Acquaintances, on the other hand, are perfect because they’re undemanding. You know, the coworkers who are fun around the office, but will thankfully disappear when you take a new job. There’s the person who will meet you at the playground (remember, they're cool again) to complain about children. Others might even share an interest in hoppy beer or esoteric theology written by dead white men. If you're lucky, they'll like both. These people are great to have around, if only as a form of capital—a service for utility and pleasure, or what Aristotle calls imperfect friendships. But few of them will come to love our peculiarities or care to learn what keeps us up at night. (Spoiler: their names are Pax and Eden).
And yet, we also need people to share more than parenting hacks, our lament over politics, and an affinity for Duke basketball. What about the friends who are comfortable enough to share (mostly) everything, including being together in silence? The people who are, as Augustine says, sweet beyond the sweetness of life?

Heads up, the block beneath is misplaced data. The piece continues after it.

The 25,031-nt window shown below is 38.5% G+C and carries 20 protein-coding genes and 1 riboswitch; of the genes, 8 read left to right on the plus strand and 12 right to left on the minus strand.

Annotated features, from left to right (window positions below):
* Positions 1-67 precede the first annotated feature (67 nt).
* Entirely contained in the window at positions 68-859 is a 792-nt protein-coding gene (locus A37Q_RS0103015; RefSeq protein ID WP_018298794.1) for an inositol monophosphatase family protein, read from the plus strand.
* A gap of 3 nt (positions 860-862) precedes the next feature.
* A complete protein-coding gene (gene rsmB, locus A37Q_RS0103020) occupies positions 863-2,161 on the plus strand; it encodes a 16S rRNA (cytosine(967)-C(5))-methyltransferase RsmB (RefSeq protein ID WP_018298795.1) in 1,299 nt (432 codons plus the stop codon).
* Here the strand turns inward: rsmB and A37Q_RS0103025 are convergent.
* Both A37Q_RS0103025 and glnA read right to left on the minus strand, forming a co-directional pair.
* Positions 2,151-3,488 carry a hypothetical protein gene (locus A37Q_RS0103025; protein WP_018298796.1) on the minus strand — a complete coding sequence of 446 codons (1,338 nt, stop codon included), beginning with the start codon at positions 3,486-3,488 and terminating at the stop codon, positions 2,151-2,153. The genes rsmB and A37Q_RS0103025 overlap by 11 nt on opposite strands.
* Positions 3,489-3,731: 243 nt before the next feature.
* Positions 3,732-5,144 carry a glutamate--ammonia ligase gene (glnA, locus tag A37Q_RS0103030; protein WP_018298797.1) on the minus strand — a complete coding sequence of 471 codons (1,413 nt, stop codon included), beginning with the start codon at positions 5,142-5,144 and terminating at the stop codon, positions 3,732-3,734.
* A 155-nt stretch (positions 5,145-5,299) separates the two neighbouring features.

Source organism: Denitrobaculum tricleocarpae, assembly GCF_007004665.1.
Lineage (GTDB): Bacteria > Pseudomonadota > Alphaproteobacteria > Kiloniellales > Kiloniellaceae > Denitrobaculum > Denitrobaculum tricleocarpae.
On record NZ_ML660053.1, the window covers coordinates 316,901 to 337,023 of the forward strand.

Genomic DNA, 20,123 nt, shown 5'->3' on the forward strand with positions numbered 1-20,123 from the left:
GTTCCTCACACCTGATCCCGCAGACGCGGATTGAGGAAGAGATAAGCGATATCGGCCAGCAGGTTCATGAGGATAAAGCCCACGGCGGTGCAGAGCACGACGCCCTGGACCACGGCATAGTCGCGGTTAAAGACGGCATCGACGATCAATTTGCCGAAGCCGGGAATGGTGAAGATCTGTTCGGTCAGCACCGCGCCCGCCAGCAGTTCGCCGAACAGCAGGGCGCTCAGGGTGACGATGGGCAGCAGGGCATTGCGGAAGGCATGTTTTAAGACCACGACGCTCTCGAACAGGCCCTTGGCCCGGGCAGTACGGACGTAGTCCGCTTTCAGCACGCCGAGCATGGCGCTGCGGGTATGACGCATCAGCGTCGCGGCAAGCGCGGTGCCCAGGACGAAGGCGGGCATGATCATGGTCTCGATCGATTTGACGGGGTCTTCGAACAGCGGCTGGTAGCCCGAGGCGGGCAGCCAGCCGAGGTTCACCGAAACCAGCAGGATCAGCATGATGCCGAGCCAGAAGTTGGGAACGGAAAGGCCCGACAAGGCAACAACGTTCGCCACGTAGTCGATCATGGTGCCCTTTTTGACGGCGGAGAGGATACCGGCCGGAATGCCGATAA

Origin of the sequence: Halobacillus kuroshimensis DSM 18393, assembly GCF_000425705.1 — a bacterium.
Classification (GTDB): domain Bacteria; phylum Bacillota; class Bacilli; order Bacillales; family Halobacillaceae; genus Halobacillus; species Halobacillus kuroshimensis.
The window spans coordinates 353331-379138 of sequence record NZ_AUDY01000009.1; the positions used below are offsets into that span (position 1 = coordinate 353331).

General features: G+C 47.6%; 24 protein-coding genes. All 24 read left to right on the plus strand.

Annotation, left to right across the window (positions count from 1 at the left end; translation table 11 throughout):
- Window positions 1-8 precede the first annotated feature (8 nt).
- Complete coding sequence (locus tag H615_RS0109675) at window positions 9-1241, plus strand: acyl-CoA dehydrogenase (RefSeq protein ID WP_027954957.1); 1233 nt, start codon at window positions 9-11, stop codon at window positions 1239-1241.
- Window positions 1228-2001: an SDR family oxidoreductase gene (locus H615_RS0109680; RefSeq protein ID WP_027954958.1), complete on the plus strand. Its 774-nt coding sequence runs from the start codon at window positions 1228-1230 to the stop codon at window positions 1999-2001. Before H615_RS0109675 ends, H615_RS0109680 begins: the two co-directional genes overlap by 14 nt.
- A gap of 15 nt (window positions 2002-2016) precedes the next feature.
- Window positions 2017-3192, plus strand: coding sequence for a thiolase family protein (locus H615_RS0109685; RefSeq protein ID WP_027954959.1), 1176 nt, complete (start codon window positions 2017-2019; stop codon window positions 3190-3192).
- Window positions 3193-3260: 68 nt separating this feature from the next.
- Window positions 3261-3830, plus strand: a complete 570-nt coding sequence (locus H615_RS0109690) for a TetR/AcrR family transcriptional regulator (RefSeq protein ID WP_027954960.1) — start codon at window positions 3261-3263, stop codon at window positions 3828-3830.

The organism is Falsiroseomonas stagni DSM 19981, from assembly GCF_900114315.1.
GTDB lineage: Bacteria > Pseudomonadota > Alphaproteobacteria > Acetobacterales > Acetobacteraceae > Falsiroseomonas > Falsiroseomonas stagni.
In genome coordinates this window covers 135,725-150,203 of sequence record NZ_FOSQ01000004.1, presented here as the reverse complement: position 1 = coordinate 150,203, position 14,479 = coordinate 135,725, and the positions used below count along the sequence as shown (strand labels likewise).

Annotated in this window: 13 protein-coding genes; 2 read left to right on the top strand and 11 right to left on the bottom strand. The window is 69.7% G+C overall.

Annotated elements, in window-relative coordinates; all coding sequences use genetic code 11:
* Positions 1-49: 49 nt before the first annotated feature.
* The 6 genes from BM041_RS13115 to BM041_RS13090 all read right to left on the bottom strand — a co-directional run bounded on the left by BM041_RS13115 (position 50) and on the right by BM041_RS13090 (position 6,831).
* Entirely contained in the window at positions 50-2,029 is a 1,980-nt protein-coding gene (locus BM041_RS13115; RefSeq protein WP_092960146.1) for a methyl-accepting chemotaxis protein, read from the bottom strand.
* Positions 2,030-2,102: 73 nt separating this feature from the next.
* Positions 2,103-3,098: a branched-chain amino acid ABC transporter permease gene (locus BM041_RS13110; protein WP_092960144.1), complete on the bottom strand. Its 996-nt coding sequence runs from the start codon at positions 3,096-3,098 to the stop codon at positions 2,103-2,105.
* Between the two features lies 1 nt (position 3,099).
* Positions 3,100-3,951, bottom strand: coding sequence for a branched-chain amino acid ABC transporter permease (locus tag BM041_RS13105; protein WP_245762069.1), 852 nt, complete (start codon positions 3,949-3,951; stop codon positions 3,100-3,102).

I’ve discovered that we’ve got our priorities all backward, or that we’ve forgotten what we learned so early on in life—there is no growth apart from another human being. Friendship is more than an escape from life; it’s the very substance of living well. Aristotle also wrote that “Without friends, no one would want to live, even if he had all other goods” (EN 8.1). And that’s why the most meaningful parts of my life happen around a table, when my kids are sitting in another person’s lap, and the rest of us open ourselves to see and be seen. It takes work. But it’s good work because the American Dream’s promise of success and self-sufficiency is accompanied with twin vices: loneliness and emptiness.